Japan's parliament has approved a controversial new law allowing hundreds of thousands of foreigners into the country to ease labour shortages.
From next April foreigners will be allowed to take up jobs in sectors such construction, farming and nursing.
Japan has traditionally been wary of immigration but the government says more foreigners are needed because of Japan's ageing population.
Opposition parties say the law risks exposing newcomers to exploitation.
Under the new system, more than 300,000 foreigners could be allowed to work in sectors facing a labour crunch.
The law creates two new visa categories. Workers in the first category will be allowed in for five years if they have a certain level of skill and some proficiency in Japanese.
Workers with a higher level of skills would qualify for the second visa category and would eventually be allowed to apply for residency.
The opposition has argued that an influx of foreign workers would depress wages and lead to exploitation of migrant labour.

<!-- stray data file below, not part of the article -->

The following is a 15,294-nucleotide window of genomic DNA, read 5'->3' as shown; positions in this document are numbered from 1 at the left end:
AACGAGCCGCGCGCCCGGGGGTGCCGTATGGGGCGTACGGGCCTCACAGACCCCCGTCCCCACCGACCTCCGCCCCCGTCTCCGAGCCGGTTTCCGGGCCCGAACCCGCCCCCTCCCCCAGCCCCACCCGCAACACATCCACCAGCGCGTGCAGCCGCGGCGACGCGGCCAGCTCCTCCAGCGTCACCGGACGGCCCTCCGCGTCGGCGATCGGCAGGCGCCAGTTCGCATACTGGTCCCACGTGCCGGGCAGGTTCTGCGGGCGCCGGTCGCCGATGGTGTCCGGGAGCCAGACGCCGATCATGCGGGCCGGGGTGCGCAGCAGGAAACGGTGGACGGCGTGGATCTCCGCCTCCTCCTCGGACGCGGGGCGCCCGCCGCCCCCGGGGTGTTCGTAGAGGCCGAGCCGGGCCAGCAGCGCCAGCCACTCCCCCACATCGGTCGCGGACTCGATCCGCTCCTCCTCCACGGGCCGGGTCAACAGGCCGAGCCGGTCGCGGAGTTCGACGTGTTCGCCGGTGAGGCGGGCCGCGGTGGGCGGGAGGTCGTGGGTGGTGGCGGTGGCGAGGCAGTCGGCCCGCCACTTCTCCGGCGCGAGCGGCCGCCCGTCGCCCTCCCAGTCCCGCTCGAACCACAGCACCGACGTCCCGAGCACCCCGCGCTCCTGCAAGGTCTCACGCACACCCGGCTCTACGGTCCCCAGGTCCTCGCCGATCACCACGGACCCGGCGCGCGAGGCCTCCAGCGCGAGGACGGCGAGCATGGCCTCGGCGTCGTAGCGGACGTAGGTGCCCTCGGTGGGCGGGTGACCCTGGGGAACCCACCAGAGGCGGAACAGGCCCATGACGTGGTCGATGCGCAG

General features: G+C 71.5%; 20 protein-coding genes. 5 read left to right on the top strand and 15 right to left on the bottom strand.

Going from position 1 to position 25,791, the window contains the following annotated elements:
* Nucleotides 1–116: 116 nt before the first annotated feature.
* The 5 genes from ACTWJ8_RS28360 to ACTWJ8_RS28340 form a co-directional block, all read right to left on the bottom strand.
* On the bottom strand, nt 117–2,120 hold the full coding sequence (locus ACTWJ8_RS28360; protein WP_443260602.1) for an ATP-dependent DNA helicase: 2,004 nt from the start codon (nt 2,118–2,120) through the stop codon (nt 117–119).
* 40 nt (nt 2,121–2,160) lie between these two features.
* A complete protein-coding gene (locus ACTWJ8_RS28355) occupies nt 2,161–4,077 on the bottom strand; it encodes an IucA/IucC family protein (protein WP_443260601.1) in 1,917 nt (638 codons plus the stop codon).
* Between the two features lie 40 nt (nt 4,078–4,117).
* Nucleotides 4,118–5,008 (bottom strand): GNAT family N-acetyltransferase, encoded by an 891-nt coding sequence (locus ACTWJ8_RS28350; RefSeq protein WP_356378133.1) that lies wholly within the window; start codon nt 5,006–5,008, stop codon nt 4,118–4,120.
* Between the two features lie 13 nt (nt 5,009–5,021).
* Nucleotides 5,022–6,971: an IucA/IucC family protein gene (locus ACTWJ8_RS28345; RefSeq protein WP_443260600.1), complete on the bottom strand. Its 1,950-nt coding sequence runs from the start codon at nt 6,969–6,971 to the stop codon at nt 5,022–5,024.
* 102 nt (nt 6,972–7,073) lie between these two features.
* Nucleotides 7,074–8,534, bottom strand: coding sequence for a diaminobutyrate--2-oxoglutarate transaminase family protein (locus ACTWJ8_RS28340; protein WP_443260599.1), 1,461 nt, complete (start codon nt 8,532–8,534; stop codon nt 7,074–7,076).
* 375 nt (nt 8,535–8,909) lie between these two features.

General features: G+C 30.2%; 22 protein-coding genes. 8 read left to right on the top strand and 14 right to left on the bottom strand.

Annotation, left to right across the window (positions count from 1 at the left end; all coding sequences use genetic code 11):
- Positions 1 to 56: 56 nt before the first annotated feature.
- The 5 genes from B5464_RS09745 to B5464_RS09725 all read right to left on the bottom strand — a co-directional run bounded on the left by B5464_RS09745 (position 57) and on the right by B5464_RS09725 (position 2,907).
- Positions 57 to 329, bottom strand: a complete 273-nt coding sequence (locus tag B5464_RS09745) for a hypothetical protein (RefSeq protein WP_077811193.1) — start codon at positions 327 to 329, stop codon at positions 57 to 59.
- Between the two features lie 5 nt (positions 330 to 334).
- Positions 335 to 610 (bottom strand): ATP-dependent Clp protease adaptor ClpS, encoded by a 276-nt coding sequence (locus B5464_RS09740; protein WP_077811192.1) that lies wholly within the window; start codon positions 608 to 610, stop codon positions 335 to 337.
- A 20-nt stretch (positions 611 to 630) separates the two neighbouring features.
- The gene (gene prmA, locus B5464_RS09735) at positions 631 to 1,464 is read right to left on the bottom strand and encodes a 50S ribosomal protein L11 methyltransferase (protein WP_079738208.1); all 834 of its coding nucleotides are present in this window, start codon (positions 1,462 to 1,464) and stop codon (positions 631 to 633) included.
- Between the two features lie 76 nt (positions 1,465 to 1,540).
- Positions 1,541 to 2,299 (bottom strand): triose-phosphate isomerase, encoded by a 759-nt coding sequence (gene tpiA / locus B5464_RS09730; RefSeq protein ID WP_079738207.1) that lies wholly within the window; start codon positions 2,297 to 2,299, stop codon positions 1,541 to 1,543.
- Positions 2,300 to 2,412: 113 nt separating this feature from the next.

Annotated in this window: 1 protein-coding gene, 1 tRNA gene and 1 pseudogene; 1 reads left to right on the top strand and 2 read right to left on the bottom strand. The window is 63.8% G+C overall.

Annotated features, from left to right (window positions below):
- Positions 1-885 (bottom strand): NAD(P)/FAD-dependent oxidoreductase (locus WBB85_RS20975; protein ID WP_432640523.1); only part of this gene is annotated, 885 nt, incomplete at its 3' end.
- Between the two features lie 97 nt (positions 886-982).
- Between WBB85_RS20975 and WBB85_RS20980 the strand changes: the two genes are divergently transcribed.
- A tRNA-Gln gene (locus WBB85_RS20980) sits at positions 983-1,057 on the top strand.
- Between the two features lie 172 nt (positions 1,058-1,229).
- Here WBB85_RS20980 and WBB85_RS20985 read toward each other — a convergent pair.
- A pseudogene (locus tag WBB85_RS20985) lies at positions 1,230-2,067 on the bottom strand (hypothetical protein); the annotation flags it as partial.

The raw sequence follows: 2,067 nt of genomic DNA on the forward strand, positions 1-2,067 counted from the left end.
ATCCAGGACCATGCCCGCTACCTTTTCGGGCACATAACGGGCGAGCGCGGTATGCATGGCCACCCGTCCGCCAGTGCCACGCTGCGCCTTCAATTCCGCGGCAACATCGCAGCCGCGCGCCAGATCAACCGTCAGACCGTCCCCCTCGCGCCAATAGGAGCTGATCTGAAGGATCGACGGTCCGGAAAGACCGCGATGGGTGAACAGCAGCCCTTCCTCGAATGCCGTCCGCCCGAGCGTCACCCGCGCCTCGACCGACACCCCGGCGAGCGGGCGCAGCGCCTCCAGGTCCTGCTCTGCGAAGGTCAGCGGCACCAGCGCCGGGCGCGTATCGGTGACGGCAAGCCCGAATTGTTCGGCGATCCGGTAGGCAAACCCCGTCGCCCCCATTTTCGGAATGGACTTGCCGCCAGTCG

The BBC's Rupert Wingfield-Hayes in Tokyo says the current programme of "technical training" for low-skilled foreign workers is open to abuse by unscrupulous employers.
Businesses in Japan have long argued for changes to immigration rules to recruit workers from other countries.
But Prime Minister Shinzo Abe has stressed the proposed law is not an overhaul of immigration policy and Japan will only accept foreigners "who have specific skills and can work immediately to address serious labour shortages, only in sectors that genuinely need them".
Japan's fertility rate dropped below 2.1 childbirths per woman - replacement level - in the 1970s and now stands at around 1.4. The country also has one of the world's longest life expectancies (85.5).